The High Flyers: Jeff Malkin

00:13:24 | December 10, 2014

Jeff Malkin, President of encoding.com joins Vidcaster to discuss video encoding and why it's important to understand it. Listen to this interview to learn about how encoding enables your video files to be played across any device and where video encoding is headed. You will also learn best practices for video formats when uploading. Hint: It's all about where it's going to be viewed!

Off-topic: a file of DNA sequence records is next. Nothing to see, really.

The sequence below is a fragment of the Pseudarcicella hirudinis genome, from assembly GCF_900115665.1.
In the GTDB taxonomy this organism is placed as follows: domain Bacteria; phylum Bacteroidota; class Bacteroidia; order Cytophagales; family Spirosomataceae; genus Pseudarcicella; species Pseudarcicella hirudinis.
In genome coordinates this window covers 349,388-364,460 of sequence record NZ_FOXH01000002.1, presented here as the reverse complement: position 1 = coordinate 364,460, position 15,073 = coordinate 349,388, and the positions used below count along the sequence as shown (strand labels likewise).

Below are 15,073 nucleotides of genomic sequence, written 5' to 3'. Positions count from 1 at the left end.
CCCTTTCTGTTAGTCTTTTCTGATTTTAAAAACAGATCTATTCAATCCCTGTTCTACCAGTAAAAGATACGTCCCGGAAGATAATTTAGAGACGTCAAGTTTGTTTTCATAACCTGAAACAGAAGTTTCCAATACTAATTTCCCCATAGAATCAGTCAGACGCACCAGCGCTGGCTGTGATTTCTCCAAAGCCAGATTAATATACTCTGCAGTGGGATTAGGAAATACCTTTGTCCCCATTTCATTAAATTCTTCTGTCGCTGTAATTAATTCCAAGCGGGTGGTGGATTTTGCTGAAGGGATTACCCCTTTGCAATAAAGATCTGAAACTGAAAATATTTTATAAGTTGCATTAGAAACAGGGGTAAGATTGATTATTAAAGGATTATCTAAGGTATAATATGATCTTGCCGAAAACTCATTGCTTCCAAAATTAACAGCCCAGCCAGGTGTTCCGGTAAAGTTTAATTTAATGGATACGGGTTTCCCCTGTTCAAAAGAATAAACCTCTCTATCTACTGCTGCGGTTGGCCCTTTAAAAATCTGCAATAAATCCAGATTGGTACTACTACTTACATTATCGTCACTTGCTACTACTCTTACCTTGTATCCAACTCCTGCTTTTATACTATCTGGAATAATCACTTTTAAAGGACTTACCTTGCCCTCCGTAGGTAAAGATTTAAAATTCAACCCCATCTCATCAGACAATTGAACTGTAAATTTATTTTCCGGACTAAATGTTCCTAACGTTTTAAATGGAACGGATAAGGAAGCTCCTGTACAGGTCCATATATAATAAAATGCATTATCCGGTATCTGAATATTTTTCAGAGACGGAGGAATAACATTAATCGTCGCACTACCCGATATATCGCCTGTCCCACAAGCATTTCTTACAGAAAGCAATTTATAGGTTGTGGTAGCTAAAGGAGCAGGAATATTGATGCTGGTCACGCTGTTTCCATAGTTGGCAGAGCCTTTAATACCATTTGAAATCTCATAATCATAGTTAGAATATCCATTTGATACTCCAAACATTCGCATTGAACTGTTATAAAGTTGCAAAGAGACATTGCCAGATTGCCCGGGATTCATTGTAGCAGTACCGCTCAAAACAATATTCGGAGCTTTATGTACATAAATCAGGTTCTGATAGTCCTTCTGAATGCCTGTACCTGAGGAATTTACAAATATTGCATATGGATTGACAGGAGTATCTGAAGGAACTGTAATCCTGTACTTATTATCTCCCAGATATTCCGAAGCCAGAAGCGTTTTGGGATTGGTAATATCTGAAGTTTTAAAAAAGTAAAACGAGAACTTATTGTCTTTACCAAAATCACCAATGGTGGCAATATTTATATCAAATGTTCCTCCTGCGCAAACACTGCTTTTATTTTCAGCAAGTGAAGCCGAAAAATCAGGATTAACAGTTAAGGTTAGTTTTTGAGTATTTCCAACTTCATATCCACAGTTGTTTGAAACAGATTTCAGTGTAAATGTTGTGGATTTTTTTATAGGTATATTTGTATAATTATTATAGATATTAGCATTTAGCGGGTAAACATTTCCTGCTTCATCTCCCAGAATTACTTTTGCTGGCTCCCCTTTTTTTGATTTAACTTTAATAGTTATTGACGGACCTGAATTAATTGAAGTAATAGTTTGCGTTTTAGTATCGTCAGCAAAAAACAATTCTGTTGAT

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[OPENING MUSIC] Hi. Welcome to this episode of High Flyers. My name is Kieran Farr, and I'm joined today by Jeff Malkin, the president of Encoding.com. Jeff, thank you very much for joining us. Thank you very much for having me, Kieran. Maybe you can start by telling us a little bit about what is Encoding.com, and what led you and your business partner to create the company. Sure, sure Encoding.com is a leading cloud based media processing platform. That's somewhat of a mouthful. What we do is we leverage automation and cloud infrastructure to help content publishers-- whether they're media companies, or marketers, or video platform providers-- to format their videos to play back successfully across the increasing number of mobile devices, web browsers, set-top boxes, et cetera. My partner Greg Heil, actually, is the brainchild behind Encoding.com. And about seven or eight years ago, he had a software development company focused on building and managing video platforms for customers. And as that business was growing, he was actually managing the video transcoding in house on, what was only available at the time, hardware and software, on premise. And eventually he looked to the market for a solution to help. And he was looking for a software as a service approach to transcoding that did not yet exist. Boom, there was the opportunity. Gotcha. So I guess it would be helpful, for some of our viewers who may not understand as much about the inner workings of video delivery, to explain a little bit about what is encoding? What does it actually mean? And why is it important? Why is it something to think about even when you're making content at the beginning of that process? So, people don't wake up every day thinking about encoding? [LAUGHS] I know I do, but I don't think we're normal people. Video encoding, which is now synonymous with transcoding-- transcoding, I think, is actually the more accurate word, but that would be a problem with the name of our company. They're basically synonyms at that point. They are, yes. Correct. It's the process of converting one video file format to other file formats so that they can play successfully on different devices. So There's different codecs, there's difference container formats, there's screen sizes, and resolutions, and ways that you package and wrap those video files. So in other words, an iPhone compared to an Android may have different, what you're saying, codecs, or requirements for being able to play back video. Yes, correct. Right. And if you go on the web and you watch video through your web browser, you might find that what Safari supports is different from Chrome, which is different from Firefox, which is different from Explorer, et cetera. So there's a lot of fragmentation out there across mobile devices, and set-top boxes, and web browsers, such that the reason you should care for your content publisher-- if you're a marketer, you want to maximize the number of people that can actually watch a video. So what you need to do is prepare that video in different formats so that it can play successfully for all those devices. And that's why it's important to care about it. And so in the old days, before there were cloud solutions like yours, as a producer of video content, I would have to actually create all these different versions manually for whatever devices I wanted to support. That is correct. You had to do it using on premise hardware and/or software. And the problem-- the challenge of supporting all these devices has grown much more challenging over the years. When we first launched, we were doing a lot of Flash video. And what year was that, when you guys launched? 2008. And that was primarily the format we were supporting. And now there's different screen sizes and resolutions. And that was right before the iPhone. It was. The iPhone came out, I believe, in February of 2010. I mention that because it really changed the way a lot of people looked at encoding formats. It did, very much so. In fact, it helped put us on the map as a company. Because, prior to that, if you were a big media company-- you know, the ABCs of the world-- you had this infrastructure in place, and it supported your needs and supported Flash. But once iPhone came out and had its own proprietary delivery format, called HTTP live streaming, HLS, none of that infrastructure supported it, because it didn't exist before. So now all of these companies were scrambling because the iPhone took off like a rocket and they wanted to support it, and we were able to support it very quickly in March of 2010. Wow. You guys were very quick. It was. I really owed Steve Jobs a bucket of champagne for that. That's really interesting. Again, you mentioned a format called HLS. And can you describe a little bit more about what that is, and the keyword adaptive bit rate. What does that mean, and why is that something people should be aware of? Adaptive bit rate technology, or formats, are basically a way of formatting video such that the end device-- let's call it an iPhone in this case-- will constantly check the available bandwidth that you're in. So if you're moving around, every five or 10 seconds, it's going to be checking for what the available bandwidth is, such that you can stream the highest quality video to meet the available bandwidth. So if you are in an area where you have a bad connection, you will see video that doesn't necessarily buffer, but won't look as great. But if you move into an area that has high bandwidth availability, you can see a much better looking video. There are four competing formats out there. Four? Four, yes. More and more fragmentation. And so HLS is one of those four? HLS is one, and becoming the more dominant one. There's Microsoft Smooth Streaming. That's Silverlight. That's formally Silverlight, also known as Smooth Streaming. Silverlight to Flash is what Smooth Streaming is to HLS. And then there is Adobe's HTTP Dynamic Streaming. And then there's a fairly new format called MPEG DASH, which is trying to unify these others. So is MPEG DASH like an umbrella, in theory? It's taking the best of the other three and trying to create a unified standard. It's gaining some ground in Europe, but here in the US, and other parts of the world, Apple's HLS is really gaining dominance, such that even Android devices now support HLS. So to be clear, for HLS, it's not just restricted to Apple devices? Correct. Other platforms-- Have adopted it. Are capable of licensing, or just using it. Like the Roku, for example, is a set-top box that also supports HLS. So that, almost, is becoming a de facto standard, just because everyone wanted to support the iPhone initially. Everyone made these transcodes, and then now all these different devices are saying, hey, all this content's out there. We might as well as support that format because it seems to be winning. That's true for most cases. For those that want to target the Xbox, for example, Smooth Streaming. I wonder why? It's funny how that works out. But HLS has become, clearly, a dominant player. Well, that's a pretty good transition into my next question about, what do you see as the next-- what's on the horizon for encoding? And I've heard people throw around-- there's a new version of the H.264. The next successor to that is coming out. What are you seeing that's actually relevant that people should think about as they look toward their video technology stack over the next few years? Well, I think that there's always a trend for better compression algorithms, which enable higher quality video at lower bit rates, or lower file sizes. Because what, in effect, that does is reduce your storage and delivery cost for video. There's H.265 now, which is HEVC. Those are synonyms? Yes. And then at the higher end, you've probably heard about 4K video, which is massive. Very high bit rate videos that are gorgeous. I think, though, that before a content publisher needs to concern themselves with what's out there, those technologies have to become embedded in end devices, and then the users will start demanding it. Once the users start demanding that higher quality video, than the content producer needs to concern themselves with it. Somewhat of a lagging indicator. I think if you're a content producer today, from a transcoding perspective, I think the adaptive bit rate format should be high on your list of priorities. So that's really the highest priority right now. Get up to speed with HLS or other adaptive bit rate formats. I think so, because it's a great end user experience. And again, your goal is to maximize the audience, and to maximize the experience. There are certainly other trends that fall outside of transcoding-- things that Vidcaster adopts as well, around analyzing your video, and dynamic ad serving to help monetize your video, and all these other things, which are important. But from a transcoding perspective, I think, right now, better to wait and see what it gets adopted by the consumer electronic devices. That's really helpful. So I have a very specific geeky video producer question I wanted to ask. And that is-- people ask me is a lot-- when I produce video content, I want to upload it to a system like Encoding.com at a high quality level, but I don't have all day to let it upload a raw super HD 4K file. Now, where do you guys find that middle ground that you recommend to your customers as either a bit rate, or a codec, or a format to upload as the master copy? Does that make sense? Yeah, absolutely. I would call that a mezzanine file, and that phrase really comes from Hollywood. There is a challenge when you're moving large files around. It can be cost and time prohibitive, as I'm sure you've discovered. There are tools out there to help the transfer. For example, Encoding.com, and certainly others, support Aspera, or other UDP-type technologies. They are fast and secure ways of delivering content. Helps accelerate it faster than the normal upload through your browser. Correct. Or other multi-threaded FTP types of ingesting. But still, a massive file is massive file. I would say that it's the old adage of garbage in, garbage out. So you do want to deliver as high quality video as you possibly can. The bottleneck will most likely be on the customer's bandwidth out of whatever building or facility they're using. So it's not really an issue for large media companies or studios, but can be an issue for other companies. Yeah, like a normal company that doesn't have the super fancy internet that a big media publisher might have. Correct. I'd say that the first question you should ask is what are the target end platforms? Who's watching it? Right. Are you targeting mobile devices, including iPads and iPhones? OK. Well then, your source file can be a 10 megabit bit rate with reasonable HD resolution. And I think, from there, you can create very good looking video for those devices. If you're looking to target a big screen television, obviously, you're going to want to deliver as a high bit rate and high resolution as you possibly can. That makes a lot of sense. And so, for a modern marketer who will be reaching a lot of people on mobile, it's not to say that they shouldn't upload a super high quality file, but maybe they shouldn't necessarily stress out if they have to compress something down a little bit and put it up into an encoding cloud, because it's just going to be seen by people on much smaller screen sizes. At least, for the time being. I think that one challenge that might arise from that approach, though, is that a lot of those companies don't have the ability to compress it down from a super high res to a high res. So it depends on what you're using to, then, shoot the video. I don't think marketers need to be using red cameras, necessarily, to shoot massive gorgeous video. And it really depends, also, on is it action video? Is it video interviews like this? As a guide for marketers, I would say, in the 10 megabit range would suffice. Awesome. Well, thank you for answering my geeky question. Anything else is going to be over my pay grade. [LAUGHS] Well, Jeff, I really appreciate you taking a few minutes to tell us about Encoding.com bring us up to speed on encoding standards. And we're excited to see how the market matures. Anything else you want to add? No, I think that it's an exciting space. It's ever changing. It's challenging to stay on top of the latest, greatest, even if you are Encoding.com or Vidcaster. I think that the reason that we exist is because the technologies are so complicated and changing so rapidly. So if you are a marketer and you need to focus on what's important to you, content and marketing, that there are services like ours that can help. Awesome. Well, thanks again, Jeff. I appreciate your time. Thank you. And for the High Flyers, this is Kieran saying, stay high. [LAUGHS] Stay high. [LAUGHS] That's perfect. That's a keeper right there. Wow.